Category Archives: Angel’s Envy

Angel’s Envy Kentucky Bourbon – the OU Kosher certified version!

Kentucky Bourbon finished in OU Kosher certified Port casks from the Kedem Winery – $48

Well, after what was a fine celebration of Rosh Hashanah 5773 (for you gentle Gentile readers out there, Rosh Hashanah is the Jewish new year and according to how the rabbis count the years, it’s year 5773), I decided to take a look at what I should review and I personally thought that the OU (Orthodox Union) certified version of Angel’s Envy would be a good candidate.  Truthfully, I reviewed this a a short time ago but am just now posting my thoughts to you, the whisk(e)y hungry public.

As I write this, I decided to revisit this whiskey and am so happy that i did!  It truly is a fine one and one that is quite different from what you might come to know as a bourbon. The port cask finishing makes for such a difference!

This version of Angel’s Envy is different from the Angel’s Evny I previously reviewed, the initial launch of the product.  What’s different?  Well, the good folks from Angel’s Envy decided to use OU certified port casks to finish this version.  Also, being that this whiskey is from different stock/different casks, one should expect it to taste a slightly different anyway.

Let’s have a taste, shall we?

On the nose — Intensely sweet.  It actually almost noses like some 1st fill/fresh bourbon casks of single malt Scotch whiskies I’ve had (thinking Arran or Aberlour here – both distilleries seems to use some very active casks, at least in my experience).

Loads of butterscotch combined with a rock candy sweetness.

Sweet pepper relish.

Some wood spice and pencil shavings as well as unsalted corn nuts (this was a difficult one to pull out based on the sweetness of this whisky).

This is whacky, just whacky whiskey.  (Whacky good, that is!)

On the mouth — Much softer and shy than expected (given the somewhat aggressive and flamboyant qualities on the nose).

Still quite sweet with a focus on creamed corn topped with Rainier cherries.

Now some of the more bourbon-standard notes kick in. (nutmeg, vanilla, pencil shavings, etc…).

A soft cereal influence here, too.  All the flavors are playing quite nicely together.

Finish — A medium butterscotched finish.

In sum —  The nose showed amazing promise mainly as, for a bourbon, it revealed true character and individuality in the bourbon category.

While still interesting and highly enjoyable to taste, I wonder if a slightly higher ABV would have given it the kick I was expecting/hoping for; it ended up being a bit more shy and soft than expected.

While I do prefer the initial launch of Angel’s Envy, I enjoyed this greatly and find it just amazing that a bourbon bottler that cares enough to pay attention to the kosher keepers out there that they made a special bottling just for them.  Kudos and thank you!!

Special thanks to WH for the ample sample!

The Jewish Single Malt Whisky Society’s favorite whiskies of 2010

This is quite possibly one of the toughest posts I’ll do this year.  Being that in 2010 alone I reviewed over 200 whiskies; I’d say the choosing of the 11 whiskies below was uber-hard.  Thankfully it’s the first post of the year so it’s nice to get the hard schtuff out of the way 😉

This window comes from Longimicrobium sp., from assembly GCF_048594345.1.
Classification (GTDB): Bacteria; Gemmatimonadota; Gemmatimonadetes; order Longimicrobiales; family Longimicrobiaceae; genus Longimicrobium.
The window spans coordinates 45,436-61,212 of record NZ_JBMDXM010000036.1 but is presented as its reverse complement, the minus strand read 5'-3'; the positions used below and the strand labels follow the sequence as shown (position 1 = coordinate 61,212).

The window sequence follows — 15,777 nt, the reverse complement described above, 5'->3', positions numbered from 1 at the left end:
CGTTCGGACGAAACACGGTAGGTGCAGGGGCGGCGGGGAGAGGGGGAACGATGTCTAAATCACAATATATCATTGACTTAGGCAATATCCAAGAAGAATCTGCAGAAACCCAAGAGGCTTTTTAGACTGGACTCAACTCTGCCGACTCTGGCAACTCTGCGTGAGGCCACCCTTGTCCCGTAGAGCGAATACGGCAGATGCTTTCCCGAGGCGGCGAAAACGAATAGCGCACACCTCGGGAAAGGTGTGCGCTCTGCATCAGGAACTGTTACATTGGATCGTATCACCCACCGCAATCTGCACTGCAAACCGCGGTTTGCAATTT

The following list is not meant to be a shopping guide for you though I highly suggest that you seek out the whiskies on this list – they really are the best of the best of all the whiskies I reviewed in 2010.  Just in case you do wish to use this list as a shopping guide, I’ve included links (where applicable) to online shops so you can purchase a bottle if you wish.

Being that I don’t currently use a rating system, you might wonder how I chose the whiskies below.  Good question.  I basically read through all of my reviews and scoured my memory banks to try and remember the experience.  Once I made my choices, if I still had some of the whisky left, I tasted it again just to make sure I’ve chosen well.

And just so you know, this is not a list of best whiskies released in 2010.  Rather, it’s a list of best whiskies I tasted in 2010.

So, what are the categories?  They are as follows:

  • Best Bourbon
  • Best Rye
  • Best American Single Malt
  • Best Scotch sherrybomb
  • Best Scotch peated whisky
  • Best Scotch Non, or lightly peated whisky
  • Best Scotch blend
  • Best Japanese blend
  • Best Japanese single malt
  • Best every (or any) day drinker
  • Best whisky of 2010 (taking ALL whisk(e)ys reviewed into consideration)

Best Bourbon – Angel’s Envy

Noses quite different than your standard bourbon.

This bourbon was extra matured in ex-port barrels.

While yet to be released, we should see this on the shelves in 2011 – expect to pay around $45 per bottle.

This was easily my favorite bourbon this year – kudos goes out to the Louisville Distilling Company for taking chances in making the first release an experimental one.

You can read the full review here.

Best Rye – Rittenhouse Rye 100 Proof

I’m not sure what’s best about this rye…

Is it great because it’s always released at full proof (50% ABV)?

Perhaps it’s due to the fact that it’s less than $20 per bottle?

Could it be that, flavor-wise, it’s damned robust and lip-smacking?

At $20 a bottle (or £25 in the UK), go find out for yourself.

You can read my full review here.

Best American Single Malt – Stranahan’s Colorado Whiskey

If you thought America was unable to produce a kick-ass single malt, think again.

While Hudson has a solid 2nd runner up, the Stranahan’s Single Malt Colorado Whiskey is, well, amazingly balanced and damned delicious!

You can read my full review here.

You can get a bottle for $57 in the USA here or a bottle for £64 in the UK here.

Best Scotch sherrybomb – Bruichladdich, 1986, “Blacker Still”

I never formally reviewed this whisky on the blog so I’m going to do that here and now (sans pictures – to save space).